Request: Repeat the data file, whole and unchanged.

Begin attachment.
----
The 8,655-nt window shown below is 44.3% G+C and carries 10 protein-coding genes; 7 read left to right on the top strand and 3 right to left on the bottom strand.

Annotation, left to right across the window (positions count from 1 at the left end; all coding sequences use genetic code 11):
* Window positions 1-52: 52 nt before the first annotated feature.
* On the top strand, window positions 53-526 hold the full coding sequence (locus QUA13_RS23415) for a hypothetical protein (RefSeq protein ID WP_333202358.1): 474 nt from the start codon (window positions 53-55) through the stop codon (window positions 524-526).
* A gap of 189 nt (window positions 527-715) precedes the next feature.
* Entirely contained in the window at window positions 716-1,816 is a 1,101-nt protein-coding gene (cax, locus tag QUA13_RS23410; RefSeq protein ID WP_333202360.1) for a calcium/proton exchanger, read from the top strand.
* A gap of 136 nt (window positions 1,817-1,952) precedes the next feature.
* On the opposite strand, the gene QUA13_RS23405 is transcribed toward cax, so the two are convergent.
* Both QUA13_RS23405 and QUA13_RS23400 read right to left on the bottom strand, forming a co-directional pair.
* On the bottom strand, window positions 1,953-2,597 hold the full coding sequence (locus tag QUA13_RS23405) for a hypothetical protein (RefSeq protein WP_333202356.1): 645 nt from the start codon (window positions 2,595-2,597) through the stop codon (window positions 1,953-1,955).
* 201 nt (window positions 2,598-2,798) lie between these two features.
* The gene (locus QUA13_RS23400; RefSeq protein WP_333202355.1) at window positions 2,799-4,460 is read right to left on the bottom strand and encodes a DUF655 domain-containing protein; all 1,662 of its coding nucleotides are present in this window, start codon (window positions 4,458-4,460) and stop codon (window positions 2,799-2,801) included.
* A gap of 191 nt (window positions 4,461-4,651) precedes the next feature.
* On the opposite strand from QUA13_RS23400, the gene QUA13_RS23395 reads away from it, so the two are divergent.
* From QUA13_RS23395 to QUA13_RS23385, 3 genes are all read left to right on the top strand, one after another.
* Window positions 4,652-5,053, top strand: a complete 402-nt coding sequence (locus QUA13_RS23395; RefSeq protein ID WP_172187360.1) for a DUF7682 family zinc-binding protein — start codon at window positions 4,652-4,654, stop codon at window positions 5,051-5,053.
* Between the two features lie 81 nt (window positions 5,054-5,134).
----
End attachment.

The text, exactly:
The 8,655-nt window shown below is 44.3% G+C and carries 10 protein-coding genes; 7 read left to right on the top strand and 3 right to left on the bottom strand.

Annotation, left to right across the window (positions count from 1 at the left end; all coding sequences use genetic code 11):
* Window positions 1-52: 52 nt before the first annotated feature.
* On the top strand, window positions 53-526 hold the full coding sequence (locus QUA13_RS23415) for a hypothetical protein (RefSeq protein ID WP_333202358.1): 474 nt from the start codon (window positions 53-55) through the stop codon (window positions 524-526).
* A gap of 189 nt (window positions 527-715) precedes the next feature.
* Entirely contained in the window at window positions 716-1,816 is a 1,101-nt protein-coding gene (cax, locus tag QUA13_RS23410; RefSeq protein ID WP_333202360.1) for a calcium/proton exchanger, read from the top strand.
* A gap of 136 nt (window positions 1,817-1,952) precedes the next feature.
* On the opposite strand, the gene QUA13_RS23405 is transcribed toward cax, so the two are convergent.
* Both QUA13_RS23405 and QUA13_RS23400 read right to left on the bottom strand, forming a co-directional pair.
* On the bottom strand, window positions 1,953-2,597 hold the full coding sequence (locus tag QUA13_RS23405) for a hypothetical protein (RefSeq protein WP_333202356.1): 645 nt from the start codon (window positions 2,595-2,597) through the stop codon (window positions 1,953-1,955).
* 201 nt (window positions 2,598-2,798) lie between these two features.
* The gene (locus QUA13_RS23400; RefSeq protein WP_333202355.1) at window positions 2,799-4,460 is read right to left on the bottom strand and encodes a DUF655 domain-containing protein; all 1,662 of its coding nucleotides are present in this window, start codon (window positions 4,458-4,460) and stop codon (window positions 2,799-2,801) included.
* A gap of 191 nt (window positions 4,461-4,651) precedes the next feature.
* On the opposite strand from QUA13_RS23400, the gene QUA13_RS23395 reads away from it, so the two are divergent.
* From QUA13_RS23395 to QUA13_RS23385, 3 genes are all read left to right on the top strand, one after another.
* Window positions 4,652-5,053, top strand: a complete 402-nt coding sequence (locus QUA13_RS23395; RefSeq protein ID WP_172187360.1) for a DUF7682 family zinc-binding protein — start codon at window positions 4,652-4,654, stop codon at window positions 5,051-5,053.
* Between the two features lie 81 nt (window positions 5,054-5,134).